Photo by Craig Schwartz

Dany Margolies – The Daily News

If you had a perfectly happy childhood with ideal parents, good for you. Tennessee Williams did not, and this led to some of literature’s most-affecting, most-enduring plays.

Many in his audiences didn’t, either, and that’s why we keep coming back to his classics, particularly “The Glass Menagerie.” Indeed, its title refers to a collection of tiny toy animals on display but perhaps also to the glassiest of menageries: our families.
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Frances Baum Nicholson –The Stage Struck Review

One of the seminal works of American theatrical literature is Tennessee Williams’ “The Glass Menagerie,” the play which vaulted him to fame. It was in my high school English textbook, in the equivalent for that preliminary English course everyone has to take in college, and one of the great plays studied in my theater lit course.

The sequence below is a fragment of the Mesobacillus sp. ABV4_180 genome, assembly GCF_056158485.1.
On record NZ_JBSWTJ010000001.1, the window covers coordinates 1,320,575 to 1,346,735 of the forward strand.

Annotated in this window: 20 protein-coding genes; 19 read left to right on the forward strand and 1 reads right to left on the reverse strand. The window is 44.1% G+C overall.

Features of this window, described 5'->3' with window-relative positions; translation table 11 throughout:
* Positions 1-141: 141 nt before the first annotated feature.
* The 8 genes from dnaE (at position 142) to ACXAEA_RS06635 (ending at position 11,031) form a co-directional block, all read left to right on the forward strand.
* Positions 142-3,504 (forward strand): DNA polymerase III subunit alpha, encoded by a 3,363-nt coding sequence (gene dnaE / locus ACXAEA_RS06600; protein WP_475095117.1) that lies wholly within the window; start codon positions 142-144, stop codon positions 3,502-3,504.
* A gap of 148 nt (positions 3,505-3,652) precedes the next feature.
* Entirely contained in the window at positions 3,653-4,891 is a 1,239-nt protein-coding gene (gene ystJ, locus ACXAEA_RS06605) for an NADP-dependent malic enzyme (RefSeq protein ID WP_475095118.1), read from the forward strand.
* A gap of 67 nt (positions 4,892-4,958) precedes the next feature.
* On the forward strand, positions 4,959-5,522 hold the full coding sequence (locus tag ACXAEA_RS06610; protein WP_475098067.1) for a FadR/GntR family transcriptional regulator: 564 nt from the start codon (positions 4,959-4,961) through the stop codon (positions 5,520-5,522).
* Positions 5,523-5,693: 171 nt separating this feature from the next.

Rob Stevens – Haines His Way

When a group of theatre critics discuss the greatest American playwrights, three names are usually mentioned the most—Eugene O’Neill, Arthur Miller and Tennessee Williams.
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Now running through April 26